The letter written by the BGMEA, reports claimed, highlighted the travails of the industry during the pandemic and said it will take 8-9 months to receive the payment for recent and past work orders placed by the buyers.
Therefore, it will be ‘nearly impossible’ to repay the loan within the stipulated time, it argued.
The Government announced 20 incentive packages worth Taka 1.1 trillion until now to combat the COVID-19 pandemic and reverse the economic slowdown it caused. The first stimulus of Taka 50 billion was given to the export-oriented garment sector to pay their workers during the crisis. The package for the months of April to June was announced on 1 April as the owners took out the loan with a 2 per cent service charge from commercial banks and paid their staff.
The fund was empty before the repayments were made for June, prompting the Government to add another Taka 25 billion to it. But the BGMEA and BKMEA appealed for more financial support from the Government to pay their workers from July to September.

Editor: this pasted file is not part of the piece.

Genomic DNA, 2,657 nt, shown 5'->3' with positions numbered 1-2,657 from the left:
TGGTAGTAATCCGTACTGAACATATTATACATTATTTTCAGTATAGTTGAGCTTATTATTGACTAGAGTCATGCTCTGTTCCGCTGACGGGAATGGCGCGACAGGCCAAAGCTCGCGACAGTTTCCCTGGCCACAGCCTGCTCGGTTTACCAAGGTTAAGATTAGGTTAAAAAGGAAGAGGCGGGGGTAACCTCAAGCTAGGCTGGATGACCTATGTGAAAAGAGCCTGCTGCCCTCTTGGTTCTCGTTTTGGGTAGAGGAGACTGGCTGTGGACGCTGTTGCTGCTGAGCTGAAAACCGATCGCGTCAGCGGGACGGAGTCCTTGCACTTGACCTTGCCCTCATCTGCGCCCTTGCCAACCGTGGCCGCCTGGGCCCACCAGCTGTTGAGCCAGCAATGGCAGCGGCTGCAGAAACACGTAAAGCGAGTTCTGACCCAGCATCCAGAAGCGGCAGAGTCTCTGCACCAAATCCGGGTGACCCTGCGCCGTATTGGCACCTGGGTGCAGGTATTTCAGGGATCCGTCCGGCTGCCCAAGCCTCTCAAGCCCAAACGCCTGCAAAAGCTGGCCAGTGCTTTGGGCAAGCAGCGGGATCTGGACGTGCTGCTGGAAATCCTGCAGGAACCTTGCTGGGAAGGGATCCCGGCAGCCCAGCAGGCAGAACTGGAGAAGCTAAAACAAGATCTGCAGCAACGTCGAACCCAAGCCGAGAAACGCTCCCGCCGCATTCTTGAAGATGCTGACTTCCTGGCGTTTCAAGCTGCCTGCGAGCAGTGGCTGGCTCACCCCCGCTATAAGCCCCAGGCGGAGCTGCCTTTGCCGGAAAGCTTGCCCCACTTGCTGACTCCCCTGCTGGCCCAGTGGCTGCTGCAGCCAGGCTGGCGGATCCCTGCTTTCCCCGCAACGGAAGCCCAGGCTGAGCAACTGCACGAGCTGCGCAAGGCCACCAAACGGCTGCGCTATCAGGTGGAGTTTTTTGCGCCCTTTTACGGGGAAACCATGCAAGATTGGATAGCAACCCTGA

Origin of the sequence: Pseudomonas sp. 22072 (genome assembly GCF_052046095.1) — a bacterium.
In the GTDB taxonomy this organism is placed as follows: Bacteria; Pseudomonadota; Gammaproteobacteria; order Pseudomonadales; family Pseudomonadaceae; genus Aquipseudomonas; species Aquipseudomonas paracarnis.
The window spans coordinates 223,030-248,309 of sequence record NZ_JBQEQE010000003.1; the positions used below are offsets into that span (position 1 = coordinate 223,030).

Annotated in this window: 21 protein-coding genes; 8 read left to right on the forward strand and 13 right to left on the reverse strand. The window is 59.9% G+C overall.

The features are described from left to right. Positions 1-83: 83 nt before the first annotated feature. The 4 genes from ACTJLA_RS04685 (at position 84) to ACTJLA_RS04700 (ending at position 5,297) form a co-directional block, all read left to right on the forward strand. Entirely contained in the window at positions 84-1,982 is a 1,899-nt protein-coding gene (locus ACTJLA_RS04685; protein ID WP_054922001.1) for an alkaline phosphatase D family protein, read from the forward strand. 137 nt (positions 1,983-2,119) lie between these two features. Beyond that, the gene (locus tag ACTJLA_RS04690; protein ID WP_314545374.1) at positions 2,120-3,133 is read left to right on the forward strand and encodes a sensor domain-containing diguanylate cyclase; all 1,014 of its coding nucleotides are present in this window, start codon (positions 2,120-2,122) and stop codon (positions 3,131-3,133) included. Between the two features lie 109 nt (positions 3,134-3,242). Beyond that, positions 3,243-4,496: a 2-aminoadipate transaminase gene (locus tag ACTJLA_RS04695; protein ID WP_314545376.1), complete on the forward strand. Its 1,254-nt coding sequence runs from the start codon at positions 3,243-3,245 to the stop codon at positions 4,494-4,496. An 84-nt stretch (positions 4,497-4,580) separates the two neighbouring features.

The Government arranged a loan for the owners to clear the salaries for July from the Taka 300 billion fund created for the industries and services sector. It later injected another Taka 30 billion into the fund.
On 24 July, Bangladesh Bank wrote to the chief executives of banks to provide loans to the owners to pay their workers. The owners could take out a final loan for paying the salaries due in July, the letter said. Only those who took out loans to pay June’s salaries could apply for a loan under the programme.
But the interest rate was set at 9 per cent, including a Government subsidy of 4.5 per cent, with the borrowers responsible for paying off the rest.
On 20 August, the garment factory owners once again sought a loan to pay the workers’ salaries for August, September and October.
“Like BGMEA, we believe that our demand is legitimate,” Mohammad Hatem, Vice President, BKMEA, underlined while speaking to the media.
The buyers began to cancel or defer the work orders when the coronavirus pandemic upended the apparel market in the United States and Europe. Also, Bangladesh imposed a lockdown in a bid to curb the spread of coronavirus in the country, shutting all factories on 26 March.
According to the Export Promotion Bureau (EPB), garment exports slumped to US $ 360 million in April due to the pandemic. It subsequently climbed to US $ 1.23 billion in May and then US $ 2.25 billion in June. Subsequently, garment exports surged to US $ 3.24 billion in July, the first month of the fiscal year, and then to US $ 2.46 billion in August.